How Big Should a Country Be?
posted by Nate Oman
Eric Posner has an interesting post up at VC on the optimal size of countries. His comments remind me of Douglas North’s discussion of the topic in Structure and Change in Economic History (a very cool book if you haven’t read it). One possibility suggested by North is that the optimal size of the state is determined by the extant military technology. States that win wars survive and states that lose wars don’t. Accordingly, states whose size is correctly calibrated to the best military tactics and technology — e.g. the ability to raise and finance armies using the best weaponry, etc. — win. As military technology shifts we would then expect to see shifts in the optimal size of a state.
Another possibility is the transaction costs imposed on economic activity by national borders. For example, I think that there is a pretty good case to be made that Africa has too many countries. It makes sense that most trade is generally with your immediate neighbors — e.g. Canada and the U.S. — but in Africa this trade is frequently hobbled by inter-African protectionism. Hence, many African economies are effectively excluded from their most natural markets. Of course, if one thinks of protectionism as a form of rent seeking — and I believe that it almost always is — then this argument about optimal country size is really just a reformulation of Madison’s argument in Federalist No. 10: big countries are better because they are harder for “factions” to capture.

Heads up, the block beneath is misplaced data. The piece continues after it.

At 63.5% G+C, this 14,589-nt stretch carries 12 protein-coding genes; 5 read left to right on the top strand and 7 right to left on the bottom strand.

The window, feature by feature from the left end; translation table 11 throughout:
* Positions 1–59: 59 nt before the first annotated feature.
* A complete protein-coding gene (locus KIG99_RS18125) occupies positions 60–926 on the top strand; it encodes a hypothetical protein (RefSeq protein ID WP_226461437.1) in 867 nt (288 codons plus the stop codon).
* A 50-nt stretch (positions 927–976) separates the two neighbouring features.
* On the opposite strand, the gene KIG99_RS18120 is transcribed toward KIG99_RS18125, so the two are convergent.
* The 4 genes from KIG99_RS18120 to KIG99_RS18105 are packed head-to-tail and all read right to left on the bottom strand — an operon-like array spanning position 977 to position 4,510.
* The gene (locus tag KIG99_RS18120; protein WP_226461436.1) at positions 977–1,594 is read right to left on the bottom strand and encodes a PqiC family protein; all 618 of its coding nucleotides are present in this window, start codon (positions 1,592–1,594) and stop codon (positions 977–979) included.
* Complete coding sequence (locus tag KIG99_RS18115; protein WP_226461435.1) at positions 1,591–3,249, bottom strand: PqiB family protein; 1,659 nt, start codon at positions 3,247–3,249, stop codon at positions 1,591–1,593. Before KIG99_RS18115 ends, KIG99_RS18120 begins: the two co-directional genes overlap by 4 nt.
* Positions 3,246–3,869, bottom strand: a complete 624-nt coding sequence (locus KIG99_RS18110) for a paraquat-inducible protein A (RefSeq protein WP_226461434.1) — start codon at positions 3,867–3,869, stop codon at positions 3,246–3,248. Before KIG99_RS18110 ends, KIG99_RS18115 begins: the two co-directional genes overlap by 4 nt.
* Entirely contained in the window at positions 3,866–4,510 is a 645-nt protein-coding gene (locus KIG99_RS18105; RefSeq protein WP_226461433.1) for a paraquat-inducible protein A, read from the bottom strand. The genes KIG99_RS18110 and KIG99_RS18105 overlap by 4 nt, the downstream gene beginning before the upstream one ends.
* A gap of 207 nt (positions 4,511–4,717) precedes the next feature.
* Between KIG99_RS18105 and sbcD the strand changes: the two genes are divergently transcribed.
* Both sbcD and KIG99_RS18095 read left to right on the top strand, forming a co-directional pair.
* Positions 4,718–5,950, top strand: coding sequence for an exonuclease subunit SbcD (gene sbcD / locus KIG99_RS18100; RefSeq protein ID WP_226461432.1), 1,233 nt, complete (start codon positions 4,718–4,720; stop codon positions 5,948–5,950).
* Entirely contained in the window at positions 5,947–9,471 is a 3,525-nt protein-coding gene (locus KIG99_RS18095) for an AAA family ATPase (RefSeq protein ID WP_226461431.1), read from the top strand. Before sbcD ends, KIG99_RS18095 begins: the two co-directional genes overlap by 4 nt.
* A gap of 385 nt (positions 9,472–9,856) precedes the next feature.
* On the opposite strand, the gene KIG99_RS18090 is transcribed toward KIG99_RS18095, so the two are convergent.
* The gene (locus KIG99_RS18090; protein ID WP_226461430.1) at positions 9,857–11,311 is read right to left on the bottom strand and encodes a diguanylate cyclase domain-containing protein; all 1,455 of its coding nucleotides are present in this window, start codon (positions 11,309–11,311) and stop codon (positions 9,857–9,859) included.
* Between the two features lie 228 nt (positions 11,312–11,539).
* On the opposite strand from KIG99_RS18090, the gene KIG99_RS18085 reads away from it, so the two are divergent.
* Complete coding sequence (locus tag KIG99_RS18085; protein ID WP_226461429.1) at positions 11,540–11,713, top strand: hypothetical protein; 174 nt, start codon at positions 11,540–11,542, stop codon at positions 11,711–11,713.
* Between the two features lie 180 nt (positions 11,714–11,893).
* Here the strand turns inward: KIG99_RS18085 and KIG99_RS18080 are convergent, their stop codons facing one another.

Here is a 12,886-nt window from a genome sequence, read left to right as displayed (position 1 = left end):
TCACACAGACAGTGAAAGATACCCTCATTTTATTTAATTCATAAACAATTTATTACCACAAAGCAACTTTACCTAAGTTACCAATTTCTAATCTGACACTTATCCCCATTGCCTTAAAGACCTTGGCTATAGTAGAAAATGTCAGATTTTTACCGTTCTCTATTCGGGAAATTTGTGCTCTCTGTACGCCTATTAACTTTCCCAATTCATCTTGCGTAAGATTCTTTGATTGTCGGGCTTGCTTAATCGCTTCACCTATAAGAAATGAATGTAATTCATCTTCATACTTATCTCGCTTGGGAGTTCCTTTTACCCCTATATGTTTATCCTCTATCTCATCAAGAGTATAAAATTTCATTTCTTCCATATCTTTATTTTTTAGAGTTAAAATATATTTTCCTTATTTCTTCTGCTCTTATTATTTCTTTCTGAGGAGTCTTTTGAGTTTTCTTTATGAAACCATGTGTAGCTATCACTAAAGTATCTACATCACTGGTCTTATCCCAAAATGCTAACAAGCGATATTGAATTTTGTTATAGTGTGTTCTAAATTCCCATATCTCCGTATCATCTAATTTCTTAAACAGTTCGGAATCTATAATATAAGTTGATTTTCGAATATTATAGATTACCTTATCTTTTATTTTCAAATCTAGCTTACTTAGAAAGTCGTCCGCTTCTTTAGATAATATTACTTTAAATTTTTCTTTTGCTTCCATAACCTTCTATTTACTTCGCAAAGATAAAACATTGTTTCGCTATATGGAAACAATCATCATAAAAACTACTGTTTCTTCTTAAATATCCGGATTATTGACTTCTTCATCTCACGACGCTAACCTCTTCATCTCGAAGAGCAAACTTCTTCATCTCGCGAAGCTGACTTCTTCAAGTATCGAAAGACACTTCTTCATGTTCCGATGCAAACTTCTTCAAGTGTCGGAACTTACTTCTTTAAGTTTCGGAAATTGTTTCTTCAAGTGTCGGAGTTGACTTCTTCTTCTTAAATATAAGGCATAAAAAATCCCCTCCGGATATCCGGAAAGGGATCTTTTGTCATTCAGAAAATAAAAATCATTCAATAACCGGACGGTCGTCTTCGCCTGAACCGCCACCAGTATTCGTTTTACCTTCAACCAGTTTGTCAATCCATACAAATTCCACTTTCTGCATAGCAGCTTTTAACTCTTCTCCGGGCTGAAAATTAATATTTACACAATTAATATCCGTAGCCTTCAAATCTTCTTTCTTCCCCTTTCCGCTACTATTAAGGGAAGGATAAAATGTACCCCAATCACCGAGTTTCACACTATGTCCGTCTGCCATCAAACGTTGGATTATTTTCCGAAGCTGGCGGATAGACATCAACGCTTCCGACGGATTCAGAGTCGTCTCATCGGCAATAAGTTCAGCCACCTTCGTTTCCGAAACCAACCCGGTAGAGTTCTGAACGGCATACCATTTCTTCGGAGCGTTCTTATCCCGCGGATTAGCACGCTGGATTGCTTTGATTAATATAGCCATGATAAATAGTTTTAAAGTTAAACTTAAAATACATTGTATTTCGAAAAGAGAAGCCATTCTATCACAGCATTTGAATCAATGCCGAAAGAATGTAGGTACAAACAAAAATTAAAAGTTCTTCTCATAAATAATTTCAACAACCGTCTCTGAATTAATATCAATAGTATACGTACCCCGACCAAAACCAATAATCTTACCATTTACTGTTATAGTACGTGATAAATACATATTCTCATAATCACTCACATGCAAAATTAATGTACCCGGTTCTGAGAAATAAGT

The trade story about optimal country size, however, can get complicated. One can dramatically reduce the transaction costs imposed by national borders through diplomacy and domestic policy, a la NAFTA or the EU. Likewise, there is no necessary reason that having a market within a single country necessarily implies the absence of implicit or explicit tariffs. Hence, for example, P.S. Atiyah argues in The Rise and Fall of Freedom of Contract that the union of Scotland and England at the opening of the 18th century created the largest free trade zone in the world. Although he doesn’t discuss it, it is worth pointing out that France, for example, had a larger population than the United Kingdom. On the other hand, France was not an internal free trade zone. Rather, one of the French crown’s chief sources of revenue was the taxation of trade not when it crossed France’s international frontier but rather when it crossed regional boundaries within the country.